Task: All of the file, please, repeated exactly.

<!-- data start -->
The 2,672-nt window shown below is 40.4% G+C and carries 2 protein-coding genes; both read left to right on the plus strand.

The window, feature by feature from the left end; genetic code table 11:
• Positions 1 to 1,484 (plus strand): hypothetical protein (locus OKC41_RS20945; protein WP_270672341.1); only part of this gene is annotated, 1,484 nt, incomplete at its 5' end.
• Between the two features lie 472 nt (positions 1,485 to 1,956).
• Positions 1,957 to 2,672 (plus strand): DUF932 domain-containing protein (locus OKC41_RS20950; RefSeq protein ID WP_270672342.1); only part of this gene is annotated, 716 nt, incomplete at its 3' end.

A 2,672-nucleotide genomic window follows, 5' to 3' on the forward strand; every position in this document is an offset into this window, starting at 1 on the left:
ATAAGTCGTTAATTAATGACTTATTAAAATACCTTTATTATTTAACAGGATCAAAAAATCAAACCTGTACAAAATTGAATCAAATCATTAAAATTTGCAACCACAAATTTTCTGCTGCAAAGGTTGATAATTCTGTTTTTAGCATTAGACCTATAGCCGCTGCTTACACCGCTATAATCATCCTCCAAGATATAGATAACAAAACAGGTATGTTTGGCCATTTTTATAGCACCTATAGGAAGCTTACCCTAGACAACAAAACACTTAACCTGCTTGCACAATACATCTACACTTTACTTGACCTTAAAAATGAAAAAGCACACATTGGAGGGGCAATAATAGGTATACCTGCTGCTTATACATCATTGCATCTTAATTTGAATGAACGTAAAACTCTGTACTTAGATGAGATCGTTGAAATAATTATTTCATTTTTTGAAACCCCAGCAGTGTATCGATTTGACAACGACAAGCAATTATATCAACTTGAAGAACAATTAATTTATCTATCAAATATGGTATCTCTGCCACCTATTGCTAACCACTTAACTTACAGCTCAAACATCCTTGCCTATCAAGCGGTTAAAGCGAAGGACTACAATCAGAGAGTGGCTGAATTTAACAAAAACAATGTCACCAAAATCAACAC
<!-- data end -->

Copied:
The 2,672-nt window shown below is 40.4% G+C and carries 2 protein-coding genes; both read left to right on the plus strand.

The window, feature by feature from the left end; genetic code table 11:
• Positions 1 to 1,484 (plus strand): hypothetical protein (locus OKC41_RS20945; protein WP_270672341.1); only part of this gene is annotated, 1,484 nt, incomplete at its 5' end.
• Between the two features lie 472 nt (positions 1,485 to 1,956).
• Positions 1,957 to 2,672 (plus strand): DUF932 domain-containing protein (locus OKC41_RS20950; RefSeq protein ID WP_270672342.1); only part of this gene is annotated, 716 nt, incomplete at its 3' end.

A 2,672-nucleotide genomic window follows, 5' to 3' on the forward strand; every position in this document is an offset into this window, starting at 1 on the left:
ATAAGTCGTTAATTAATGACTTATTAAAATACCTTTATTATTTAACAGGATCAAAAAATCAAACCTGTACAAAATTGAATCAAATCATTAAAATTTGCAACCACAAATTTTCTGCTGCAAAGGTTGATAATTCTGTTTTTAGCATTAGACCTATAGCCGCTGCTTACACCGCTATAATCATCCTCCAAGATATAGATAACAAAACAGGTATGTTTGGCCATTTTTATAGCACCTATAGGAAGCTTACCCTAGACAACAAAACACTTAACCTGCTTGCACAATACATCTACACTTTACTTGACCTTAAAAATGAAAAAGCACACATTGGAGGGGCAATAATAGGTATACCTGCTGCTTATACATCATTGCATCTTAATTTGAATGAACGTAAAACTCTGTACTTAGATGAGATCGTTGAAATAATTATTTCATTTTTTGAAACCCCAGCAGTGTATCGATTTGACAACGACAAGCAATTATATCAACTTGAAGAACAATTAATTTATCTATCAAATATGGTATCTCTGCCACCTATTGCTAACCACTTAACTTACAGCTCAAACATCCTTGCCTATCAAGCGGTTAAAGCGAAGGACTACAATCAGAGAGTGGCTGAATTTAACAAAAACAATGTCACCAAAATCAACAC